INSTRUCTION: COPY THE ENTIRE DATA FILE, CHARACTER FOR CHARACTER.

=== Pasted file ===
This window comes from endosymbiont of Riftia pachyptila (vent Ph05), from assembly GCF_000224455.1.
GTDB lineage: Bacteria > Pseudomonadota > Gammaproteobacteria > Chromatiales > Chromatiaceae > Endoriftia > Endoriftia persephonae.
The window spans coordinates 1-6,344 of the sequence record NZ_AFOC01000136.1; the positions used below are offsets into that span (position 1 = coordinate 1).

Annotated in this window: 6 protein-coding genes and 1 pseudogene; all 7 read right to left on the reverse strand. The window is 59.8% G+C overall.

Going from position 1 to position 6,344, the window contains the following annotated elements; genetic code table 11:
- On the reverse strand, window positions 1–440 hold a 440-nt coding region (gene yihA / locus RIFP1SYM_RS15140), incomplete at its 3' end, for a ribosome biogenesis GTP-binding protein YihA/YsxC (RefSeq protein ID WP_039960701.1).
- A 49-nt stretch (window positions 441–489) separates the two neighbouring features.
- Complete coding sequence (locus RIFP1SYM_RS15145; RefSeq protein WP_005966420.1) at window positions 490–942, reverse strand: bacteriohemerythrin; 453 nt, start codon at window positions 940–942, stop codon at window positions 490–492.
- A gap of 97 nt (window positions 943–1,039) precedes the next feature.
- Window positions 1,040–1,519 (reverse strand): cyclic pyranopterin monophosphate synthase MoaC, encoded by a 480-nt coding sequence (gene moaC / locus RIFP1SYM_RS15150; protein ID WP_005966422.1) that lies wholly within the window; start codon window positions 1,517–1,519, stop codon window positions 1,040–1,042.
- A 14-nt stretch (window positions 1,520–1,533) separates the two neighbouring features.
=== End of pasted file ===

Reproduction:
This window comes from endosymbiont of Riftia pachyptila (vent Ph05), from assembly GCF_000224455.1.
GTDB lineage: Bacteria > Pseudomonadota > Gammaproteobacteria > Chromatiales > Chromatiaceae > Endoriftia > Endoriftia persephonae.
The window spans coordinates 1-6,344 of the sequence record NZ_AFOC01000136.1; the positions used below are offsets into that span (position 1 = coordinate 1).

Annotated in this window: 6 protein-coding genes and 1 pseudogene; all 7 read right to left on the reverse strand. The window is 59.8% G+C overall.

Going from position 1 to position 6,344, the window contains the following annotated elements; genetic code table 11:
- On the reverse strand, window positions 1–440 hold a 440-nt coding region (gene yihA / locus RIFP1SYM_RS15140), incomplete at its 3' end, for a ribosome biogenesis GTP-binding protein YihA/YsxC (RefSeq protein ID WP_039960701.1).
- A 49-nt stretch (window positions 441–489) separates the two neighbouring features.
- Complete coding sequence (locus RIFP1SYM_RS15145; RefSeq protein WP_005966420.1) at window positions 490–942, reverse strand: bacteriohemerythrin; 453 nt, start codon at window positions 940–942, stop codon at window positions 490–492.
- A gap of 97 nt (window positions 943–1,039) precedes the next feature.
- Window positions 1,040–1,519 (reverse strand): cyclic pyranopterin monophosphate synthase MoaC, encoded by a 480-nt coding sequence (gene moaC / locus RIFP1SYM_RS15150; protein ID WP_005966422.1) that lies wholly within the window; start codon window positions 1,517–1,519, stop codon window positions 1,040–1,042.
- A 14-nt stretch (window positions 1,520–1,533) separates the two neighbouring features.